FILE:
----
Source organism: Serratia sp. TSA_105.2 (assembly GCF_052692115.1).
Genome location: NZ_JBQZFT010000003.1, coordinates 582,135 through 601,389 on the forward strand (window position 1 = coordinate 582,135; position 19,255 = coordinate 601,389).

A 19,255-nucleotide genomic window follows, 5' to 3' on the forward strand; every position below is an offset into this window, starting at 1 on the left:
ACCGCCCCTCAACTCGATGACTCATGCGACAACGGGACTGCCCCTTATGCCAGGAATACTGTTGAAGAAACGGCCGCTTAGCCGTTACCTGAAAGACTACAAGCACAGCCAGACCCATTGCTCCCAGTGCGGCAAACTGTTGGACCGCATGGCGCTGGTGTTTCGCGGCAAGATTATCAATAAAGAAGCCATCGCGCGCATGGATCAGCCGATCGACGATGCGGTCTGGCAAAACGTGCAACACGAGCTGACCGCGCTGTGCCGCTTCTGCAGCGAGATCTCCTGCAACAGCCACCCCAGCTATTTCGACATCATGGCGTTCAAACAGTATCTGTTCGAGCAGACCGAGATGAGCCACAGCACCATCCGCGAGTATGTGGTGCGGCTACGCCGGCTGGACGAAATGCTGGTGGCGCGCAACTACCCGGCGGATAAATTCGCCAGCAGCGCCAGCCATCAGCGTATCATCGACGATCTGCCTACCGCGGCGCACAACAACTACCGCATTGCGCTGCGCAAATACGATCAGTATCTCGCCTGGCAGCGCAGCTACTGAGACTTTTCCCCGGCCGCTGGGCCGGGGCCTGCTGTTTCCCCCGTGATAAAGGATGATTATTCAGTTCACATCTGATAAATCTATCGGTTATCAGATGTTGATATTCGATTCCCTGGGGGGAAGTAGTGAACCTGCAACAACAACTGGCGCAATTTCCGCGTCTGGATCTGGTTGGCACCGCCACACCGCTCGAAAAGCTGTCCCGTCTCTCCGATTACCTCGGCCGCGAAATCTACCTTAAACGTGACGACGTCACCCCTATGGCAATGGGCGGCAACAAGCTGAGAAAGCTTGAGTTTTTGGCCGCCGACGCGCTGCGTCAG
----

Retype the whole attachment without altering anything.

Source organism: Serratia sp. TSA_105.2 (assembly GCF_052692115.1).
Genome location: NZ_JBQZFT010000003.1, coordinates 582,135 through 601,389 on the forward strand (window position 1 = coordinate 582,135; position 19,255 = coordinate 601,389).

A 19,255-nucleotide genomic window follows, 5' to 3' on the forward strand; every position below is an offset into this window, starting at 1 on the left:
ACCGCCCCTCAACTCGATGACTCATGCGACAACGGGACTGCCCCTTATGCCAGGAATACTGTTGAAGAAACGGCCGCTTAGCCGTTACCTGAAAGACTACAAGCACAGCCAGACCCATTGCTCCCAGTGCGGCAAACTGTTGGACCGCATGGCGCTGGTGTTTCGCGGCAAGATTATCAATAAAGAAGCCATCGCGCGCATGGATCAGCCGATCGACGATGCGGTCTGGCAAAACGTGCAACACGAGCTGACCGCGCTGTGCCGCTTCTGCAGCGAGATCTCCTGCAACAGCCACCCCAGCTATTTCGACATCATGGCGTTCAAACAGTATCTGTTCGAGCAGACCGAGATGAGCCACAGCACCATCCGCGAGTATGTGGTGCGGCTACGCCGGCTGGACGAAATGCTGGTGGCGCGCAACTACCCGGCGGATAAATTCGCCAGCAGCGCCAGCCATCAGCGTATCATCGACGATCTGCCTACCGCGGCGCACAACAACTACCGCATTGCGCTGCGCAAATACGATCAGTATCTCGCCTGGCAGCGCAGCTACTGAGACTTTTCCCCGGCCGCTGGGCCGGGGCCTGCTGTTTCCCCCGTGATAAAGGATGATTATTCAGTTCACATCTGATAAATCTATCGGTTATCAGATGTTGATATTCGATTCCCTGGGGGGAAGTAGTGAACCTGCAACAACAACTGGCGCAATTTCCGCGTCTGGATCTGGTTGGCACCGCCACACCGCTCGAAAAGCTGTCCCGTCTCTCCGATTACCTCGGCCGCGAAATCTACCTTAAACGTGACGACGTCACCCCTATGGCAATGGGCGGCAACAAGCTGAGAAAGCTTGAGTTTTTGGCCGCCGACGCGCTGCGTCAG